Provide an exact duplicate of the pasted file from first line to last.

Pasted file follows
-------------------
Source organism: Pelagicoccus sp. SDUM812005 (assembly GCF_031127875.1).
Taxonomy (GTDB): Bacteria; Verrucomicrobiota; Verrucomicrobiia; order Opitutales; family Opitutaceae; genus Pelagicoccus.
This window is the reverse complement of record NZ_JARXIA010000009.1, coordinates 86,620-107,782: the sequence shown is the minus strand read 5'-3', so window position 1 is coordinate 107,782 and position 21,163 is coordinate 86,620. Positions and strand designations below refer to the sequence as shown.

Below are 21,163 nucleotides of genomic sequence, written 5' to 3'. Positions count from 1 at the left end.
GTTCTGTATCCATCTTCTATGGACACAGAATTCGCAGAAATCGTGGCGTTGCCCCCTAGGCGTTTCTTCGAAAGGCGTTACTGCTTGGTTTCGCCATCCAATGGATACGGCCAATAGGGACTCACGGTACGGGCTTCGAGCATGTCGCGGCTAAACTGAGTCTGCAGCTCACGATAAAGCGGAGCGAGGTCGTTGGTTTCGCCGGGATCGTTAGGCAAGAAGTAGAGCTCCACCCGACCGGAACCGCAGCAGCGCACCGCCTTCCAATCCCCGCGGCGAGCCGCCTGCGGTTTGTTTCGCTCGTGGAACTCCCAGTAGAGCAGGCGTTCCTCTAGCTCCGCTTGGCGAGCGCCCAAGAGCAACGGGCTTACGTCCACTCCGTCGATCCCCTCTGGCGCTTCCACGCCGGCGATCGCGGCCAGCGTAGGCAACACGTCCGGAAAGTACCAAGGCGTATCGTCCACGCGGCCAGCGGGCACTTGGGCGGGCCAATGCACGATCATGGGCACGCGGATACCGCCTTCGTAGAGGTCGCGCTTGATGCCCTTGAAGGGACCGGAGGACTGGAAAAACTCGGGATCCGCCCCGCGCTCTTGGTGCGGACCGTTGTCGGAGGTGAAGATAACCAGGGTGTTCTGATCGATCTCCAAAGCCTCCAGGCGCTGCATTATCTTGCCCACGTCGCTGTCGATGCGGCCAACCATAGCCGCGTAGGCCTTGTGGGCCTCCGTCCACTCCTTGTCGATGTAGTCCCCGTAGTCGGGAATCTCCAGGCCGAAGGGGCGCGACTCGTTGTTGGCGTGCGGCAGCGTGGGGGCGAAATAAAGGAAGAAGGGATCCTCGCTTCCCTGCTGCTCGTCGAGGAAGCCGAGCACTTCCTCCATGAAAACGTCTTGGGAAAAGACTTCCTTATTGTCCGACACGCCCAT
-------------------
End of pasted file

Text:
Source organism: Pelagicoccus sp. SDUM812005 (assembly GCF_031127875.1).
Taxonomy (GTDB): Bacteria; Verrucomicrobiota; Verrucomicrobiia; order Opitutales; family Opitutaceae; genus Pelagicoccus.
This window is the reverse complement of record NZ_JARXIA010000009.1, coordinates 86,620-107,782: the sequence shown is the minus strand read 5'-3', so window position 1 is coordinate 107,782 and position 21,163 is coordinate 86,620. Positions and strand designations below refer to the sequence as shown.

Below are 21,163 nucleotides of genomic sequence, written 5' to 3'. Positions count from 1 at the left end.
GTTCTGTATCCATCTTCTATGGACACAGAATTCGCAGAAATCGTGGCGTTGCCCCCTAGGCGTTTCTTCGAAAGGCGTTACTGCTTGGTTTCGCCATCCAATGGATACGGCCAATAGGGACTCACGGTACGGGCTTCGAGCATGTCGCGGCTAAACTGAGTCTGCAGCTCACGATAAAGCGGAGCGAGGTCGTTGGTTTCGCCGGGATCGTTAGGCAAGAAGTAGAGCTCCACCCGACCGGAACCGCAGCAGCGCACCGCCTTCCAATCCCCGCGGCGAGCCGCCTGCGGTTTGTTTCGCTCGTGGAACTCCCAGTAGAGCAGGCGTTCCTCTAGCTCCGCTTGGCGAGCGCCCAAGAGCAACGGGCTTACGTCCACTCCGTCGATCCCCTCTGGCGCTTCCACGCCGGCGATCGCGGCCAGCGTAGGCAACACGTCCGGAAAGTACCAAGGCGTATCGTCCACGCGGCCAGCGGGCACTTGGGCGGGCCAATGCACGATCATGGGCACGCGGATACCGCCTTCGTAGAGGTCGCGCTTGATGCCCTTGAAGGGACCGGAGGACTGGAAAAACTCGGGATCCGCCCCGCGCTCTTGGTGCGGACCGTTGTCGGAGGTGAAGATAACCAGGGTGTTCTGATCGATCTCCAAAGCCTCCAGGCGCTGCATTATCTTGCCCACGTCGCTGTCGATGCGGCCAACCATAGCCGCGTAGGCCTTGTGGGCCTCCGTCCACTCCTTGTCGATGTAGTCCCCGTAGTCGGGAATCTCCAGGCCGAAGGGGCGCGACTCGTTGTTGGCGTGCGGCAGCGTGGGGGCGAAATAAAGGAAGAAGGGATCCTCGCTTCCCTGCTGCTCGTCGAGGAAGCCGAGCACTTCCTCCATGAAAACGTCTTGGGAAAAGACTTCCTTATTGTCCGACACGCCCAT